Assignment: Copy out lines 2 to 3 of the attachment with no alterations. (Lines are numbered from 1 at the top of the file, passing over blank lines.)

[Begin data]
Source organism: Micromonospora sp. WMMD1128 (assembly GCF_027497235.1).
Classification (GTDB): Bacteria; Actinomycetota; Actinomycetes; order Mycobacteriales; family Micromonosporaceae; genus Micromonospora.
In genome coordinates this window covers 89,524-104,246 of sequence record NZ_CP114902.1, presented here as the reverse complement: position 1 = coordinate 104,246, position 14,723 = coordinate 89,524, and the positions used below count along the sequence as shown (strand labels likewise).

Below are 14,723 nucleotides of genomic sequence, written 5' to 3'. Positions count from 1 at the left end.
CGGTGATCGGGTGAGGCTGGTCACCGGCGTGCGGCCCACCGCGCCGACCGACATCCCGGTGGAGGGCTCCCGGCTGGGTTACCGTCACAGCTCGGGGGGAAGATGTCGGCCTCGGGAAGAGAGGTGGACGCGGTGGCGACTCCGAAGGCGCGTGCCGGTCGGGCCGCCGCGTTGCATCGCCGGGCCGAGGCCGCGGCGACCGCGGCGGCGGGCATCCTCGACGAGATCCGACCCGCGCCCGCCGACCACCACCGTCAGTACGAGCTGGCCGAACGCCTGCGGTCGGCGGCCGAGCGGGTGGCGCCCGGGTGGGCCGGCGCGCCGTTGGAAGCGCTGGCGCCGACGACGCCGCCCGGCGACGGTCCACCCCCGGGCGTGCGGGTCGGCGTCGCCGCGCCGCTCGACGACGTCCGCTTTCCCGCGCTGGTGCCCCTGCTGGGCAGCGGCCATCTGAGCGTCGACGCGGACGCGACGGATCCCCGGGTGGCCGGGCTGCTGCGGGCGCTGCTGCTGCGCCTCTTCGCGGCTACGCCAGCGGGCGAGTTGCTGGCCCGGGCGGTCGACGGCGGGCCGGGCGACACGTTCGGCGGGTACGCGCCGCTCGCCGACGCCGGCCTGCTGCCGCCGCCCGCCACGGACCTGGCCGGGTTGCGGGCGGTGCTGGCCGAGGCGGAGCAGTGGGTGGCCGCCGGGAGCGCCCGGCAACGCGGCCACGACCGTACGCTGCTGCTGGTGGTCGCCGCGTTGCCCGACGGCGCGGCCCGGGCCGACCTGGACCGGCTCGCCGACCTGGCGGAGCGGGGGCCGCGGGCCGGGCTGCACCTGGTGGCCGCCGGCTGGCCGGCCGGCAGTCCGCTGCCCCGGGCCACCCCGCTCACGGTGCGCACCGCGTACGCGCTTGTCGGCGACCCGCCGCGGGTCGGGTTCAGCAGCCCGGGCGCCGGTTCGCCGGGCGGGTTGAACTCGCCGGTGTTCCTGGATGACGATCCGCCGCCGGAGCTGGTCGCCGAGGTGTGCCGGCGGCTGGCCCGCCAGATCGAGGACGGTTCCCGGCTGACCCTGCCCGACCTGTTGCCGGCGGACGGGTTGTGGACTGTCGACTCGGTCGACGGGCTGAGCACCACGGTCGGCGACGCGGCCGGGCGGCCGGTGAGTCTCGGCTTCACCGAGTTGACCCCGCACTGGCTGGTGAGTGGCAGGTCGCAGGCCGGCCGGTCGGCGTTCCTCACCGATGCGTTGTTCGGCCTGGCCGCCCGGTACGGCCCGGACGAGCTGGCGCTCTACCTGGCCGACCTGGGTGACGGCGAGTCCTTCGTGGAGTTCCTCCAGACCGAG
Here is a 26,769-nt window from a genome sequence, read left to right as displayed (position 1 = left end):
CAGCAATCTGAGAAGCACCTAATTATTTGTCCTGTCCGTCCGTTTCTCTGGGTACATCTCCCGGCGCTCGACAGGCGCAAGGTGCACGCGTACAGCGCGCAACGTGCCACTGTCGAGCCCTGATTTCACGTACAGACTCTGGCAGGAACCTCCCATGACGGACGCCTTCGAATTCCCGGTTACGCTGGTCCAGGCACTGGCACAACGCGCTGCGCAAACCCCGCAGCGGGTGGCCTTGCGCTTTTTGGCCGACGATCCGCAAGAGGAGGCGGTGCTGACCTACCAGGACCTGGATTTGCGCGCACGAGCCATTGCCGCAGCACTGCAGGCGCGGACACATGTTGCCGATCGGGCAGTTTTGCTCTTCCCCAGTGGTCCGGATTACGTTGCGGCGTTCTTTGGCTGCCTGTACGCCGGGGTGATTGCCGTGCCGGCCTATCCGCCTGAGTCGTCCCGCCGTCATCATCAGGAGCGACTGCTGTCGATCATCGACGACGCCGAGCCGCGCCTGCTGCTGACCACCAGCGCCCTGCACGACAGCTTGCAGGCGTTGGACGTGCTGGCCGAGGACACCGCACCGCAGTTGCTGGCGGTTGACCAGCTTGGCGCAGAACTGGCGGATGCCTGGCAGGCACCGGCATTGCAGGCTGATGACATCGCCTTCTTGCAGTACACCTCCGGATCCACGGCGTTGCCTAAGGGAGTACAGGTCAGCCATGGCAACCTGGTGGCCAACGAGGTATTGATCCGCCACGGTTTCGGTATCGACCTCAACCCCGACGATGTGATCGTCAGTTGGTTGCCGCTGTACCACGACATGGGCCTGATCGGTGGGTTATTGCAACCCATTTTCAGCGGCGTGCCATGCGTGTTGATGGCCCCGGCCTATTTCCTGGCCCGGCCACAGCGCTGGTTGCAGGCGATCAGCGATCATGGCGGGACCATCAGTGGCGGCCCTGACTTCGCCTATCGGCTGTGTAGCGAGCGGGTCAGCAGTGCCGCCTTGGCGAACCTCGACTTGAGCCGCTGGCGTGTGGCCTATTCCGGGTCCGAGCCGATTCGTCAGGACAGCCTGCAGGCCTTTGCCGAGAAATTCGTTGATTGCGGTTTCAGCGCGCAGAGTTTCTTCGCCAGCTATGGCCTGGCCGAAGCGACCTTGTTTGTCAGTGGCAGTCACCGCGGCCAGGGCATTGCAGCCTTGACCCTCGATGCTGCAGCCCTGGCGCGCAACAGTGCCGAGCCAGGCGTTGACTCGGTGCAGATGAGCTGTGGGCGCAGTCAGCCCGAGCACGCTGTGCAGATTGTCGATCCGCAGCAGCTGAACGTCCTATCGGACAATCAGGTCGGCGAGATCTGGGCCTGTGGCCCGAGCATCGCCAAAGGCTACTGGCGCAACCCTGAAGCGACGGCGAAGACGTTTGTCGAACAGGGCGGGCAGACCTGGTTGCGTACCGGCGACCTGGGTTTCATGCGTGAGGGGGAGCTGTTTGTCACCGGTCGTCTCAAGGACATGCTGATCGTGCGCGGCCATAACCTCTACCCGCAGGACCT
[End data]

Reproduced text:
Classification (GTDB): Bacteria; Actinomycetota; Actinomycetes; order Mycobacteriales; family Micromonosporaceae; genus Micromonospora.
In genome coordinates this window covers 89,524-104,246 of sequence record NZ_CP114902.1, presented here as the reverse complement: position 1 = coordinate 104,246, position 14,723 = coordinate 89,524, and the positions used below count along the sequence as shown (strand labels likewise).